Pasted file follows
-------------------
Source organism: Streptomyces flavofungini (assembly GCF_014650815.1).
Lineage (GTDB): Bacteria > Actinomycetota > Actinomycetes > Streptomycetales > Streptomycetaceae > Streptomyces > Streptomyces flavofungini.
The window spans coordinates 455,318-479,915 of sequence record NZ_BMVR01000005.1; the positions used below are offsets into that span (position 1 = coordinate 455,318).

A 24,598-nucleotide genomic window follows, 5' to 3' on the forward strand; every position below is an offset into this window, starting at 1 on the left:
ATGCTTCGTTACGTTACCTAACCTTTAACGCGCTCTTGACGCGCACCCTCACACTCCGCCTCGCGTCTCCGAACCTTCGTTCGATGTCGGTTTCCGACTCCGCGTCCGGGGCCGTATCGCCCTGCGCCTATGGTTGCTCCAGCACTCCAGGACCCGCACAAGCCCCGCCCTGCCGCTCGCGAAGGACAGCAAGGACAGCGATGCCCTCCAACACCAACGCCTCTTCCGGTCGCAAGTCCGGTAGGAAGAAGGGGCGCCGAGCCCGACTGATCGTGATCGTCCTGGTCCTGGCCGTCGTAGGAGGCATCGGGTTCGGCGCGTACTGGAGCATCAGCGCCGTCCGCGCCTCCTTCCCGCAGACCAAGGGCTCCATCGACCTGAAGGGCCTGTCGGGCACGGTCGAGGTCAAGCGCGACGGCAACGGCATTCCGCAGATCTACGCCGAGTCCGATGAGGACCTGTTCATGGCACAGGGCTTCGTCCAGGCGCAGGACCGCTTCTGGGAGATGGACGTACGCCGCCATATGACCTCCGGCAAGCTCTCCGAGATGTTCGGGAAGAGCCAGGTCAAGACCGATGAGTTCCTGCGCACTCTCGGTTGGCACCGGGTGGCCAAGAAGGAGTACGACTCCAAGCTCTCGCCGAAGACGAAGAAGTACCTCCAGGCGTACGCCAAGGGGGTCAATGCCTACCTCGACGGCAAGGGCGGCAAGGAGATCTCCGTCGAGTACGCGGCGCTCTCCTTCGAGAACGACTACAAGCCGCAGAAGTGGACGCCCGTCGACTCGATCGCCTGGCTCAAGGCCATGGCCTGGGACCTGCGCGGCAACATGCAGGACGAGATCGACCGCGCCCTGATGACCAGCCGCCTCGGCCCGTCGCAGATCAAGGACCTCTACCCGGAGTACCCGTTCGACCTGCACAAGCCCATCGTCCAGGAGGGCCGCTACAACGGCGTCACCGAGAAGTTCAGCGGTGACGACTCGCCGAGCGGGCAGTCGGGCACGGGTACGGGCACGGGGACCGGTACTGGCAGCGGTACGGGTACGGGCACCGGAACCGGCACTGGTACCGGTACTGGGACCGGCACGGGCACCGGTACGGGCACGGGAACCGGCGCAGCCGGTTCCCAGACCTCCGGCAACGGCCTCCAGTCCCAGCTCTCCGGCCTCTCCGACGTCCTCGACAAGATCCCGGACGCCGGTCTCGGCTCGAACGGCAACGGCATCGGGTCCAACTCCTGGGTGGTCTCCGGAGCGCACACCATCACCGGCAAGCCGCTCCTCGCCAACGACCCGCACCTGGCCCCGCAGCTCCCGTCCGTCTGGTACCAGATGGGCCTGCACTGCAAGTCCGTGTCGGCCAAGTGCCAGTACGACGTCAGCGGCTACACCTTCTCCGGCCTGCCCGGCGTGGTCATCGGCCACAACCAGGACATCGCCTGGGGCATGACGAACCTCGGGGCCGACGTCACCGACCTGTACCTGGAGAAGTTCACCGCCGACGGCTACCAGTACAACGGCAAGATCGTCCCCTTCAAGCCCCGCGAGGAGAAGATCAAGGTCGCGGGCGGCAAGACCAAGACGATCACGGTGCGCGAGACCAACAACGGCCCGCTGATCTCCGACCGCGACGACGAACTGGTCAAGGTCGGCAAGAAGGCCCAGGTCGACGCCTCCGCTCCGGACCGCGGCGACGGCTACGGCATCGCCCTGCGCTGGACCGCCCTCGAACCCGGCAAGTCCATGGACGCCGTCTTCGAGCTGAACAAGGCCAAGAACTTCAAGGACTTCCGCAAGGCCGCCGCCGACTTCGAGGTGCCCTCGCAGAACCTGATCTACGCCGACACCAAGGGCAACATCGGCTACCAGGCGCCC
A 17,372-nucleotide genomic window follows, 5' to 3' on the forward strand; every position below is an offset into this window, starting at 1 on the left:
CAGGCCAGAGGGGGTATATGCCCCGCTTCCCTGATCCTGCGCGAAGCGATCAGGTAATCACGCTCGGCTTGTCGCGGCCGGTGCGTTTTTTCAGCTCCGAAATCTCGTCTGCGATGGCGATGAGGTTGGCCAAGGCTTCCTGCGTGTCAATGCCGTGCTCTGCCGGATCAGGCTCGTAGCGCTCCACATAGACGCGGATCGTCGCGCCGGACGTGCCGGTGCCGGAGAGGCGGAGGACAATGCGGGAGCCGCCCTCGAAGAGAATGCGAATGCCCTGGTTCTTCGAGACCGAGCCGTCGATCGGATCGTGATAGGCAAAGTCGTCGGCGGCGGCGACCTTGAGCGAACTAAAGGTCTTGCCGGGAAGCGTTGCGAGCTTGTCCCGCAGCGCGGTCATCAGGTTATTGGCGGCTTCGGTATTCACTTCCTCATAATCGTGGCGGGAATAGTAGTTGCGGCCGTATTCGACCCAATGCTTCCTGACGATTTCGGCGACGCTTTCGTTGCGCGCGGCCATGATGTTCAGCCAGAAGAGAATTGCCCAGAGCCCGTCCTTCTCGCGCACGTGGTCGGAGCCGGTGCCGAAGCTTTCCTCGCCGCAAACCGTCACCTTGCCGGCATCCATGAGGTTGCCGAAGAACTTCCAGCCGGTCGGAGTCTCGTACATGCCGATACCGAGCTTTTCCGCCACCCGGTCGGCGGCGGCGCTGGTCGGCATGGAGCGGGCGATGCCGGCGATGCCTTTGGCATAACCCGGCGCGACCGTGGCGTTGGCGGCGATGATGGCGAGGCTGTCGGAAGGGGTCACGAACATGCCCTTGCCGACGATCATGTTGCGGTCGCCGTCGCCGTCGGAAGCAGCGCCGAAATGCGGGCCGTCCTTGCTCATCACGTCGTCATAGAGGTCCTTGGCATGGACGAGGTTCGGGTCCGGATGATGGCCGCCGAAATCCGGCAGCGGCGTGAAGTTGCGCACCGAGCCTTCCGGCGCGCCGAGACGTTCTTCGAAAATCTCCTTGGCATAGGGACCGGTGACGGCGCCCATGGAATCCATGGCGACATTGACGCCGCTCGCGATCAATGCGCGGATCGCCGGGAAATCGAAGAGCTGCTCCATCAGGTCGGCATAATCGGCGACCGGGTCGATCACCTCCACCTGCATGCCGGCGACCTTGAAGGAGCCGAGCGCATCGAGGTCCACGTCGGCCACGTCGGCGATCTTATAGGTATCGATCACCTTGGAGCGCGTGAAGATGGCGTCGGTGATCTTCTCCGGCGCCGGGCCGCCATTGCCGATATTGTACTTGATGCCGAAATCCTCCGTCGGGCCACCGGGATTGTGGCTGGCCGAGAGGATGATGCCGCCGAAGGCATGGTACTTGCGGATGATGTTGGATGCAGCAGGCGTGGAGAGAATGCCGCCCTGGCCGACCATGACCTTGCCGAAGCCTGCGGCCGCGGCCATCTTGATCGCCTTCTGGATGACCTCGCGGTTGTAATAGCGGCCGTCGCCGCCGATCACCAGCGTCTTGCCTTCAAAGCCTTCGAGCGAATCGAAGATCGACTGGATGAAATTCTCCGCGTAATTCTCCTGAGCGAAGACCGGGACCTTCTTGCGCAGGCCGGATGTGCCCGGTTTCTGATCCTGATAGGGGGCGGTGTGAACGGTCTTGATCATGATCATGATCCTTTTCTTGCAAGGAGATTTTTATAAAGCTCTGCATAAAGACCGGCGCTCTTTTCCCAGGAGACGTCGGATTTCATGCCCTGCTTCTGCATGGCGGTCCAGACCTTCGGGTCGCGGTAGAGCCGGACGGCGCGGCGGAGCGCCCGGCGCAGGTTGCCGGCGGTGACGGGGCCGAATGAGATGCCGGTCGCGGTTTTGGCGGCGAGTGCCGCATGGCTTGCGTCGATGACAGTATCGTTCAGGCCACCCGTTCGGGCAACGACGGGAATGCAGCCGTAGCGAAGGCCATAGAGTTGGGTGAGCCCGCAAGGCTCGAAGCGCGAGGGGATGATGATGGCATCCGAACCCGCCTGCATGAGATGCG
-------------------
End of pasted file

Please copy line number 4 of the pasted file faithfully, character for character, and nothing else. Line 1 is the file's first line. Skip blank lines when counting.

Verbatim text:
A 24,598-nucleotide genomic window follows, 5' to 3' on the forward strand; every position below is an offset into this window, starting at 1 on the left: